I link them not only to the figures of servants buried in ancient Egyptian tombs, but also to the surviving (and surely ancient) tradition of hired mourners that persists today, like those whose vocalized laments featured in the contemporary artist Taryn Simon’s massive installation An Occupation of Loss, held in New York’s Park Avenue Armory in 2016, that brought together more than 30 mourners-for-hire, creating a polyphony of laments from varied (Armenian to Yezidii) traditions across the globe. This globalized, scaled-up reenactment of The Mourners would likely be impossible only a few years later as a result of Executive Orders 13769 and 13780—the so-called travel ban.
The question of authorship is a vexing one. The initial commission was taken on by Jean de Marville, the Master Mason of the Carthusian monastery. After he died, the workshop was taken over by Claus Sluter, the single name most commonly ascribed to the completion of The Mourners. But they remained unfinished at the time of Sluter’s death in 1406, only to be completed by Sluter’s collaborator and nephew Claus de Werve.
When I think of the late-medieval mourners, I have to remind myself that I am not thinking of the sculptures probably designed and executed by Claus Sluter. Instead I am recalling the nearly identical copies created by Jean de la Huerta and finished by Antoine le Moiturier, commissioned for the joint tomb of John the Fearless and Margaret of Bavaria, completed and installed in 1470—some 50 years after the death of John the Fearless and 60 years after the originals were installed. These copies were the sculptures exhibited at the Met, the ones appearing in photographs online, and in books that have sat for years now at the edge of my desk.
The mourners’ robes, rendered in uncolored alabaster, would have been distributed to lay persons who lacked religious garb during a funeral ceremony, making them look much like the Carthusian monks of the charterhouse where the figures were housed. Though some of the sculptures depict Carthusian monks, I find the most anonymous figures, the lay persons, to be the most compelling, especially where the human form is almost entirely lost in the draped folds of the robe, like the one where a hand is brought to the face obscured by the robe’s hood (to wipe tears away, perhaps, or to cover the nose and mask the smell of death).
This effect can be traced to the origins of Western art. Pliny the Elder, in his Naturalis Historia, written in the first century of the common era, describes the great ancient Greek painter Timanthes and his famous painting of the sacrifice of Iphigenia. The painting shows Iphigenia at the altar awaiting her death, while those around her are overcome with grief. Kalchas, Odysseus, and her uncle Menelaos are shown in their robes, with faces full of sorrow and tears. Agememnon raises his sleeve to veil his face as he awaits the imminent loss of his daughter.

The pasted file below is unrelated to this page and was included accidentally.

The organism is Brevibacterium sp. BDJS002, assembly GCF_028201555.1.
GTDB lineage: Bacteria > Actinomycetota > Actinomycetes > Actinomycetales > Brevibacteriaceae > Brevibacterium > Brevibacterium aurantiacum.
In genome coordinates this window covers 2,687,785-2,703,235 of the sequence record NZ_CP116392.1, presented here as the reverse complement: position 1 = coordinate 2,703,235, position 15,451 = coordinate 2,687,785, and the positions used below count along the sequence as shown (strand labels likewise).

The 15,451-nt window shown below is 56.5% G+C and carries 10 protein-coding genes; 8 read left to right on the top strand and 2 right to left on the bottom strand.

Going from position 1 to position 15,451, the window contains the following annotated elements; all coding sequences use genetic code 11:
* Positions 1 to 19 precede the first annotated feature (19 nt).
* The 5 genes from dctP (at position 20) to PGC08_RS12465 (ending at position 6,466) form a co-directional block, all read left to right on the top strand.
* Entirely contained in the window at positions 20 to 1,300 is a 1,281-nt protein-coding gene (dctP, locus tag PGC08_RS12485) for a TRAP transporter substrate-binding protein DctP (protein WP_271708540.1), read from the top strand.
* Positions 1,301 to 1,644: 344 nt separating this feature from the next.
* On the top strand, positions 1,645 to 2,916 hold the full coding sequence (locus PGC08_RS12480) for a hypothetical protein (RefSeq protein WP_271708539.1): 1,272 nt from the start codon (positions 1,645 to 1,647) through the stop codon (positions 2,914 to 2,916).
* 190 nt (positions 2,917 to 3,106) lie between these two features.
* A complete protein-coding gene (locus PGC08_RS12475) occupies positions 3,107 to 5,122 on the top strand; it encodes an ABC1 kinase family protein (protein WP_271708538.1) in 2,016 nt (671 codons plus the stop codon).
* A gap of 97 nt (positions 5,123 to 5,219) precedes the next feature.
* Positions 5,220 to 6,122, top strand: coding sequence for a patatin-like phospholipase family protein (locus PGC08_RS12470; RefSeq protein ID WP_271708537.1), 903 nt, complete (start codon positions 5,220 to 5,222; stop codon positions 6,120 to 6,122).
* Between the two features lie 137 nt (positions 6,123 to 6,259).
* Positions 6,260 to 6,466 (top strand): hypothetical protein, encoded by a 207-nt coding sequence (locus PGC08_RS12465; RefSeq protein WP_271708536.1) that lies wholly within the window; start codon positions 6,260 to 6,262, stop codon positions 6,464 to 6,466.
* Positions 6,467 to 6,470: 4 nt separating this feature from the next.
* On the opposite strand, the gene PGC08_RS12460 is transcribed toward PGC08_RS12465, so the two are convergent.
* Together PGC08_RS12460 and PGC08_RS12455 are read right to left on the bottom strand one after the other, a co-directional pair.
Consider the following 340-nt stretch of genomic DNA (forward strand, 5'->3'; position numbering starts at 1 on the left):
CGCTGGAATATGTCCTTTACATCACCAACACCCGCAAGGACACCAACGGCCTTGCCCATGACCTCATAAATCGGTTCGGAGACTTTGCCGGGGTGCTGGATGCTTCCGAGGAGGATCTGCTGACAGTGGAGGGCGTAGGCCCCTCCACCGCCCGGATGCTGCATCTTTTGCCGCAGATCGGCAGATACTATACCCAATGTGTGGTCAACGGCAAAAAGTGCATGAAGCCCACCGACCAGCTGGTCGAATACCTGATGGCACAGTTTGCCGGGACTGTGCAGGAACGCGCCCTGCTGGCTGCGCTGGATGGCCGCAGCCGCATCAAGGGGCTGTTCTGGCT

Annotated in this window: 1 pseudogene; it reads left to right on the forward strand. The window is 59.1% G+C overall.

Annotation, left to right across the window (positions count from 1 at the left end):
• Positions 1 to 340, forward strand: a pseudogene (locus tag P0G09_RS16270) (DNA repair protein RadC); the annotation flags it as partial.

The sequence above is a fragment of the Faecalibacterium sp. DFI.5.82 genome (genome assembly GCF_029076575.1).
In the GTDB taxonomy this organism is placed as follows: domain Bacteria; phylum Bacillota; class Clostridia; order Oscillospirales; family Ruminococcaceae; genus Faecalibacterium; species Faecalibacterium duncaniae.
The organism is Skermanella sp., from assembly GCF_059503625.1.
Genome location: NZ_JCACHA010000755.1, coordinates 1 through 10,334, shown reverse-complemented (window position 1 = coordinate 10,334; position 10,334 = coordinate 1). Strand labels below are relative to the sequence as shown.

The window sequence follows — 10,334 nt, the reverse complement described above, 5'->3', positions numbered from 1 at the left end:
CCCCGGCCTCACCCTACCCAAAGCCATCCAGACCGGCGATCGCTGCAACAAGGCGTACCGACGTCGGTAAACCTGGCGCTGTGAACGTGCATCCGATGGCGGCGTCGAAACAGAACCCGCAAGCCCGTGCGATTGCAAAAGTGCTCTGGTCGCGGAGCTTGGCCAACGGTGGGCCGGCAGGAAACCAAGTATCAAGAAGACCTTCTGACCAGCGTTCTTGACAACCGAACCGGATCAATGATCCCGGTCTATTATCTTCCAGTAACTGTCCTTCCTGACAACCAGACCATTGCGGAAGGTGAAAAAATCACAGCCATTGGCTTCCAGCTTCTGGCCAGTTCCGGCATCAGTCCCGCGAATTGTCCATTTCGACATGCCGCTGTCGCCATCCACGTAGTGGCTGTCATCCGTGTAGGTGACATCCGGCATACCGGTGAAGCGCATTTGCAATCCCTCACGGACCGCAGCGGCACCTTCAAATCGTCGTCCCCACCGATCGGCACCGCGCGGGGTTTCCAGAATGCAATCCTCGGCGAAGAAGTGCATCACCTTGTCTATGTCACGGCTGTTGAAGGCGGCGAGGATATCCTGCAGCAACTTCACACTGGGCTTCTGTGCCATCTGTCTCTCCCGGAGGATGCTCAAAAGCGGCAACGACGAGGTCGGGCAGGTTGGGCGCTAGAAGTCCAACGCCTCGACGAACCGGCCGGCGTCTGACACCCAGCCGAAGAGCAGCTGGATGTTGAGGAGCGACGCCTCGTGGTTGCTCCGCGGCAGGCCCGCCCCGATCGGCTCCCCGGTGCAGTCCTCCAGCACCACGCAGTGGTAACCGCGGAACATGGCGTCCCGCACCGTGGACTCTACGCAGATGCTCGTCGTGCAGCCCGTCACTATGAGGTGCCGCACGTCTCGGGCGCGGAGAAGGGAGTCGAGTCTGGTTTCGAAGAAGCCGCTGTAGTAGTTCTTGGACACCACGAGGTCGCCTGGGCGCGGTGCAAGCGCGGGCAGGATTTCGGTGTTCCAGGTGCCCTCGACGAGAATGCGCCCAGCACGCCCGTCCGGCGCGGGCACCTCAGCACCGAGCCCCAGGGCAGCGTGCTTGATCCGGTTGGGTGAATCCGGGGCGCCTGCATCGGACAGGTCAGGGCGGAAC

Pliny writes that Timanthes “is the only artist in whose works more is always implied than is actually depicted; his execution...is always surpassed by his ingenuity.” This voltus velatus (covered face) or tristitia velata (veiled grief) is also recounted by Marcus Tullius Cicero and Quintilian as a moment of artistic innovation using Timanthes’ portrait as an example of revealing more by showing less, making the viewer imagine what is intentionally kept hidden.
David Hammons’ “In the Hood” (1993) consists of a faded black hood roughly cut from a sweatshirt and mounted to the wall. The only perceptible alteration to this fragment of cloth is the insertion of an arc of wire, which creates a ghostly cavity within the hood where the black fades further into darkness. In this deftly minimalist intervention, I see a direct link to Timanthes stripping away all unnecessary visual information.
The philosopher Giorgio Agamben has traced the symbolic origins of monastic garb to the fifth-century Cenobic Institutions, by John Cassian, also known as John the Ascetic. This first book is titled “De habitu monachorum” (“On the Habit of Monks”). As Agamben writes, “The monks’ clothes, which Cassian enumerates and describes in detail [are] the symbol or allegory of a virtue and way of life. For this reason, to describe the exterior dress (exteriorem ornatum) will be equivalent to revealing an interior way of being (interiore cultum…exponere; ibid.)…. Thus the small hood (cucullus) that the monks wear day and night is an admonishment to ‘hold constantly to the innocence and simplicity of small children.’”